Terrell Owens is hearing from folks around Philadelphia that he should play in the Super Bowl with his severely sprained right ankle and broken right leg. Fans, hometown media, bookies, the team trainer who thinks he knows more than Owens’ surgeon and countless others are putting pressure on Owens, pressure that’s currently outweighing the pain.
But T.O. should take a timeout and listen to the ones who really care about him.
Curt Marsh, a former lineman for the Oakland and Los Angeles Raiders, has been where Owens is today. Marsh wound up having 12 post-career surgeries on his mangled right ankle, all ultimately unsuccessful. Marsh said Owens needs to seek counsel from someone without a stake in the game.
Because this is more than a game to Owens. This is about his limb, and his life.
“I just hope he has somebody close to him who cares about him,” Marsh said recently. “I understand that he wants to play. But I would advise him not to play. If he decides to play, you just cross your fingers.
“I’m not a fan of his antics. But he’s a human being. It’s just not worth it. I realize it’s a big deal. But Terrell, you have to realize you have your whole life in front of you.”
Marsh, 45, one of many exceptional Raider offensive linemen in the 1980s, played through indescribable pain. When he had to retire and go back home to Seattle, the pain was severe and constant, and he could barely walk.
Eventually, there was no choice but to amputate his right leg below the knee. That was operation No. 13. “They tried to fuse it three times,” Marsh said. “But the bones were so badly damaged there was nothing to fuse anymore. It was either amputation or sit in a wheelchair the rest of my life.”
Amputation was supposed to eliminate the constant discomfort. But in a 15-minute interview with Newsday, Marsh said, “I’ve got a lot of pain.”
He gets around all right, but not the way he did before. “I’m slow and steady. It’s more of a migration, not a sprint anymore,” he said. “I’ve got my handicapped sticker, which is my most treasured possession.”
He laughed. But there was truth to what he said. He called his Super Bowl ring “a nice bauble.” You don’t have to ask to know he’d trade that bauble for a pain-free life.
“A player has no choice but to say he wants to play or is going to try to play ... " former Raider doctor Robert Huizenga said. “There is huge pressure to play. But the people who are applying the pressure don’t feel it, they don’t understand it and they don’t see the player 20 years from now.”
Huizenga, a famed Beverly Hills internist and the junior Raiders’ doctor from 1983 to ’89, wrote “You’re Okay, It’s Just a Bruise,” the NFL expose that was turned into the movie “Any Given Sunday.” The book’s title was the overly optimistic phrase that Robert Rosenfeld, the team’s senior doctor, often used to ensure participation by Raiders in their glory days.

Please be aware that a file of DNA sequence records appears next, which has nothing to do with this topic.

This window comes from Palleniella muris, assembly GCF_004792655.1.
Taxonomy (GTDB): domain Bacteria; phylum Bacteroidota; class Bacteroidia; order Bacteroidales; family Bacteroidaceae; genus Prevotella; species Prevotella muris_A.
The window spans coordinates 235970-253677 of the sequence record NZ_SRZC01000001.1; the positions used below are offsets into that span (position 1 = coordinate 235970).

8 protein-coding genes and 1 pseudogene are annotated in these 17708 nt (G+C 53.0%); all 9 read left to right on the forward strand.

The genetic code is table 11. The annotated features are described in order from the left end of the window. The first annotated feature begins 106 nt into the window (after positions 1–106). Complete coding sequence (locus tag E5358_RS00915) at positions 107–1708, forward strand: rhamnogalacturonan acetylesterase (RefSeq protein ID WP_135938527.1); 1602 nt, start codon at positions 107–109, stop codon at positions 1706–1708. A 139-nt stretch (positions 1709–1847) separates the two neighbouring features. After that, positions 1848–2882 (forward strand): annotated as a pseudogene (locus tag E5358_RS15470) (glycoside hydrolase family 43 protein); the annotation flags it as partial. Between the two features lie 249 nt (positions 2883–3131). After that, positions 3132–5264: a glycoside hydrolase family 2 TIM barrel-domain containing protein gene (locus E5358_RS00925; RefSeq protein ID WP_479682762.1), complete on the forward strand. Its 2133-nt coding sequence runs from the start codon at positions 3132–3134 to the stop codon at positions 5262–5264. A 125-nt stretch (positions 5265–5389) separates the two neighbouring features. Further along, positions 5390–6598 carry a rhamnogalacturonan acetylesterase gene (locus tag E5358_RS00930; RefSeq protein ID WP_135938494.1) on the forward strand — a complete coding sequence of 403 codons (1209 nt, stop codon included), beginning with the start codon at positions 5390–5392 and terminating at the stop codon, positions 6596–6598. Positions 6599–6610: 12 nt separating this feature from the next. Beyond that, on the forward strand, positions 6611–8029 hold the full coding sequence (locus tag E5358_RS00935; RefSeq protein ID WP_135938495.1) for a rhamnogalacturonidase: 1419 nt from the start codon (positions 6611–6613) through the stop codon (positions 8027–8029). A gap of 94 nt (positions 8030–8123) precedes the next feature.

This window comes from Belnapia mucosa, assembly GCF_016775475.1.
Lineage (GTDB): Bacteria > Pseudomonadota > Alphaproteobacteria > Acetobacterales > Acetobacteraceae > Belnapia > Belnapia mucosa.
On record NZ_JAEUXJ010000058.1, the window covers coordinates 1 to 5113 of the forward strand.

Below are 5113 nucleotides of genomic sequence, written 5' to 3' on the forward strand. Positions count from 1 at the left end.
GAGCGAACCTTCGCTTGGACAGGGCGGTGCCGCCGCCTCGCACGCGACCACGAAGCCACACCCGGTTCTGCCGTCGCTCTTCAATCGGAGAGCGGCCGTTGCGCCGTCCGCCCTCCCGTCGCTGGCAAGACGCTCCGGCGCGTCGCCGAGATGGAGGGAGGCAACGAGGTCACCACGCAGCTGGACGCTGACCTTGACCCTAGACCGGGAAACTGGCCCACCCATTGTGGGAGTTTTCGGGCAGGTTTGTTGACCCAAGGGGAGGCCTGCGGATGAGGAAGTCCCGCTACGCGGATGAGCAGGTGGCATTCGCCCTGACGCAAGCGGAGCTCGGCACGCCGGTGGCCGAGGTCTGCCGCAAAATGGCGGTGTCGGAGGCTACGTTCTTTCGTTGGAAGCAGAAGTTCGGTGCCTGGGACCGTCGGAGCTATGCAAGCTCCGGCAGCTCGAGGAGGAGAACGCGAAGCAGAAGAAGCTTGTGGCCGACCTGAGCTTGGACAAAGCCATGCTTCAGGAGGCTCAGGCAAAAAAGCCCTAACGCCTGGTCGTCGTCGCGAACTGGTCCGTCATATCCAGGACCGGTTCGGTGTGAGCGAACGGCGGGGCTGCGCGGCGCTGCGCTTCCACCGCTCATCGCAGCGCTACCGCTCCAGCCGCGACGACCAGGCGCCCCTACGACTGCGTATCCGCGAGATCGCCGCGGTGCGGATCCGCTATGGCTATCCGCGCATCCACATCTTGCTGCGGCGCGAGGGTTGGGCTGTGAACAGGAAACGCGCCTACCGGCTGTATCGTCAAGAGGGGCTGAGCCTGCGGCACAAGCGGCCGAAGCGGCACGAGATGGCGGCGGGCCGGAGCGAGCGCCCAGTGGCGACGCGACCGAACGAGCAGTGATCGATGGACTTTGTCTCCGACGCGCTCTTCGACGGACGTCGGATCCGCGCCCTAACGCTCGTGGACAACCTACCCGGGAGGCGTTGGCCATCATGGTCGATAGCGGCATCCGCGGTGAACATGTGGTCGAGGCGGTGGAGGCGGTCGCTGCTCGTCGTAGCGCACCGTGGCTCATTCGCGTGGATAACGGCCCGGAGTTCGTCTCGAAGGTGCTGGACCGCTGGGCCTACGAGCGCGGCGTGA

Marsh recalled that Rosenfeld’s pockets were stuffed with syringes on the sideline, ready to shoot up Novocain. Marsh received shot after shot.
“I played in the ‘80s, and our team doctor was in his 80s,” Marsh said. “It was an old guy from the old school.
“In the NFL, at least when I was playing, the doctor’s job was to only get you well enough to play. This is why Huizenga didn’t last long. We would go to Rob. He saved some careers, and he saved some lives, I swear.”
Marsh’s career took its turn for the worse in 1986, when he said Rosenfeld misdiagnosed his broken ankle. Marsh said the ankle swelled badly after games, and while Rosenfeld insisted his X-ray showed no break, the pain became so unbearable that Marsh eventually sought outside opinions.
“I kept telling him there was something wrong. But he didn’t want to look any further,” Marsh said. “It’s similar to how you treat your car in college. You don’t want to find something bad. So you don’t look.”
Perhaps NFL healthcare has improved since then. But some seem to be straining to find a reason for Owens to play.
Mark Myerson, who operated on Owens five weeks ago, said he wouldn’t clear him to play. Yet Eagle trainer Rick Burkholder suggested he knew better. Burkholder questioned Myerson’s motives, saying he wanted to avoid liability. But Burkholder sounds as if he’s someone who wants a ring.
“The sport needs a system whereby the doctor determines whether the player can play,” Huizenga said. “Of course the player’s going to want to play. But somebody should have the right to say no. Football doesn’t outweigh whether the player can walk 10 years from now. It works in boxing. But in football, they can’t figure it out. It’s a sad state of affairs.”
NFL players have no guaranteed contracts, so they can be spit out after they are chewed up. The union is led by Gene Upshaw, the man Marsh replaced on the Raider line, who should know to fight harder for guaranteed contracts.
The NFL doesn’t care. It wants Owens to play because he’s a star, and this is a star-driven affair. If Owens plays and hobbles into the end zone and does one of his fun celebrations, the NFL will fine him. They cash in on his antics and his pain. But they don’t care.
Owens is a star. But he’s more than a star. He’s a human being.
Marsh corrected the interviewer. “I’m a former football player,” he said.
He described himself as semi-retired and “relatively happy.” He’s married with three kids and does motivational speaking. Yet there are limitations.
Marsh went from playing in pain to living in pain.
“There’s a fine line between toughness and stupidity,” he said.
Terrell Owens should remember those words.